At home, Alex’s best friend is Kevin the cockapoo. Although, what he wants most of all is a friend at school. But that’s harder than he’s ever expected…
Everything is changing for eleven-year-old Alex and, as an autistic person, change can be terrifying. With the first day of high school only a couple of months away, Alex is sure that having a friend by his side will help. So, he devises a plan – a three-step, foolproof, friend-making plan. He’ll impress the kids at school by winning a trophy at the PAWS Dog Show with his trusty sidekick, Kevin.
Alex thinks this should be a walk in the park, and nothing can go wrong – until it does. Making friends is tougher than he expects, and it looks as if his last chance to succeed rests on the furry shoulders of Kevin.
Paws uses the first-person narration of Alex to demonstrate how autistic brains don’t always come with the templates of human interaction and emotion that neurotypical people usually have. Alex’s characterisation shows how many autistic people have to build these from scratch, learning through mirroring and masking. Because of this, he often encounters hard emotional lessons and confusing rejection.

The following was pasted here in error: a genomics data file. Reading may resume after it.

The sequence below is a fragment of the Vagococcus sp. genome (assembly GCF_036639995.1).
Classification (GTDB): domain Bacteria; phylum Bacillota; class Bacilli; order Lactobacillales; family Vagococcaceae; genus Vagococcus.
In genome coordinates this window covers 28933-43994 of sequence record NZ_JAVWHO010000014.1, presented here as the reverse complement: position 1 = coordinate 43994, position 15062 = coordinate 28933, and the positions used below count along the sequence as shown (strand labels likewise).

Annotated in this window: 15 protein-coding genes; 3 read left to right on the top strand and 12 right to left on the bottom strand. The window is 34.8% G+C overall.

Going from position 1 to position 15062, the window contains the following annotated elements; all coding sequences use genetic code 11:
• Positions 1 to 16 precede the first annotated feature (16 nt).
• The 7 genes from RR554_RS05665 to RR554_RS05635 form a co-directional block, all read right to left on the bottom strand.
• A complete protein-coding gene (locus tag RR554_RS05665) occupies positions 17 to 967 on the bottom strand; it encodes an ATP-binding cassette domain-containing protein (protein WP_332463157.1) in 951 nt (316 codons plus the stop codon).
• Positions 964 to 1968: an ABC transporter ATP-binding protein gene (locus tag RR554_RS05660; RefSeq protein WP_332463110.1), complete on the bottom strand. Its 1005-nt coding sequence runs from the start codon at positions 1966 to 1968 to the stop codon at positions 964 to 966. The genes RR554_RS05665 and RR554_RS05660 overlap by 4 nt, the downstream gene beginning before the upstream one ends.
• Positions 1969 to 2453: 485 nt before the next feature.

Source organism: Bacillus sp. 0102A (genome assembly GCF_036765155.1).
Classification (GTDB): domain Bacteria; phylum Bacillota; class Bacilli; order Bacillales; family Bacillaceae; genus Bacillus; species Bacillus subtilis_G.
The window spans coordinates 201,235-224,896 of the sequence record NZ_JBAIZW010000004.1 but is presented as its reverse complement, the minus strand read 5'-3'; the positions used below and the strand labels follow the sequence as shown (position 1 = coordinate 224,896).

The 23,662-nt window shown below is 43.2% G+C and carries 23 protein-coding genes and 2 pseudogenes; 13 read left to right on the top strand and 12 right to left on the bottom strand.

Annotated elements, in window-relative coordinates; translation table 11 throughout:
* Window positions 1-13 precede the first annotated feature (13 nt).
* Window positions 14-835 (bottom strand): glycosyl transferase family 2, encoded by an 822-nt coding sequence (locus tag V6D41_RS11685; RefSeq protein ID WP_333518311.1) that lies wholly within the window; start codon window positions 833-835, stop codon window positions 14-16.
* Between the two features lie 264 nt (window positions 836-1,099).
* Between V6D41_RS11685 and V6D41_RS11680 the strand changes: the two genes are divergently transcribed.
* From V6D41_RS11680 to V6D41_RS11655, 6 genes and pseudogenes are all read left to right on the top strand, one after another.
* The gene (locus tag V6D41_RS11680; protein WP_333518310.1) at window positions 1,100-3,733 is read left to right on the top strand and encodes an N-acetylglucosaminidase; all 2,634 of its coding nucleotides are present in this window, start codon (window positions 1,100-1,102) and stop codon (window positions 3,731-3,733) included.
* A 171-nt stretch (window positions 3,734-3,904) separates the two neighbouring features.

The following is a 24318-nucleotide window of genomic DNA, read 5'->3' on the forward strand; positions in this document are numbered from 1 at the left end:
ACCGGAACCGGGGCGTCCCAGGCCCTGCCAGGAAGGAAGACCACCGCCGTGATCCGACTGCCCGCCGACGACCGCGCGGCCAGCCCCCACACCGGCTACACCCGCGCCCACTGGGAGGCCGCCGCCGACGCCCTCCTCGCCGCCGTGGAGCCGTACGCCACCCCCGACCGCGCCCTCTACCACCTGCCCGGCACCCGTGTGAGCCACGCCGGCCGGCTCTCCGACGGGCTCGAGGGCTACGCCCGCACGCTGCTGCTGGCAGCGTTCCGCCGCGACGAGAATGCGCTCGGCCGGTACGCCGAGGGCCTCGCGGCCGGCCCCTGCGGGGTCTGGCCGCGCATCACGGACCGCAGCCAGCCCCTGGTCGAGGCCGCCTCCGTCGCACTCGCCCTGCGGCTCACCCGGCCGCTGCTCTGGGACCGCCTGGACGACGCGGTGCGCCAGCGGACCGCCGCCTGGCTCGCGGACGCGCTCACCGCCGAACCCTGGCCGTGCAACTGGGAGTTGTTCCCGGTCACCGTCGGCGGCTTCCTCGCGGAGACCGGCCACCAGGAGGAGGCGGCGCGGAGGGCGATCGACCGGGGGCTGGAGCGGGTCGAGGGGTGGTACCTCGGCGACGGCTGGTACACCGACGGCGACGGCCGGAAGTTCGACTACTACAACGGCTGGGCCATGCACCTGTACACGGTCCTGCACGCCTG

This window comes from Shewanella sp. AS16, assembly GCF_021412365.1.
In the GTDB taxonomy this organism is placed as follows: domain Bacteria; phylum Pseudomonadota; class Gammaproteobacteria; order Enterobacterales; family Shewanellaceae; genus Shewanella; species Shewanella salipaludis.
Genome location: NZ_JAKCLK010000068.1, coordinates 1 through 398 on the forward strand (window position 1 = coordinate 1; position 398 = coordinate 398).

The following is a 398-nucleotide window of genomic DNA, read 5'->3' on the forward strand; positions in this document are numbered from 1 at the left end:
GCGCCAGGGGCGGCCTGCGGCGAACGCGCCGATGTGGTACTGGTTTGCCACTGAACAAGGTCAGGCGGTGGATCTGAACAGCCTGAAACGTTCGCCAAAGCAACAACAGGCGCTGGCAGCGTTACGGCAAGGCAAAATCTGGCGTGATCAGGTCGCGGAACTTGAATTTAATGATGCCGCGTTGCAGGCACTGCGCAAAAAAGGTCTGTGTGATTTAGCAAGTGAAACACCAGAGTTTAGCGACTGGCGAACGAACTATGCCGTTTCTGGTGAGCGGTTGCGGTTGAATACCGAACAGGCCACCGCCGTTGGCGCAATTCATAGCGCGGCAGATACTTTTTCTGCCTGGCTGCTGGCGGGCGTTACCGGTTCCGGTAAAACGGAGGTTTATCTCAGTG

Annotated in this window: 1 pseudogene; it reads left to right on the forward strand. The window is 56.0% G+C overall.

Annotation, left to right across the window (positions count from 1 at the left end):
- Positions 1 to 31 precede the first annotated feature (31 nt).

I appreciated Kate Foster’s incorporation of gaming to kickstart Alex’s voice. It demonstrates how Alex has studied the characters and situations in his games to not only mirror human interaction, but to also use it as common ground to make friends. It was heartfelt and endearing, and let me see the world from Alex’s perspective from the very first page.
Foster is an author who writes children’s books about friends, family, and dogs. Paws hits close to home for Foster, who bases the story on a real-life experience. After adopting a spoodle called Claude, he made an immediate bond with her youngest autistic son. He seemed to sense that her son needed someone to help him always feel safe and calm. Claude knew when her son was sad or stressed or anxious and would become a barrier, sitting close by, even standing over him, and comforting him.
Heart-warming and beautifully written, Paws belongs on everyone’s bookcase. I recommend it for readers aged 9 and above. It’s a touching story about learning that friendship isn’t one size fits all, and is often found where you least expect it – something we can all relate to. I was completely captivated.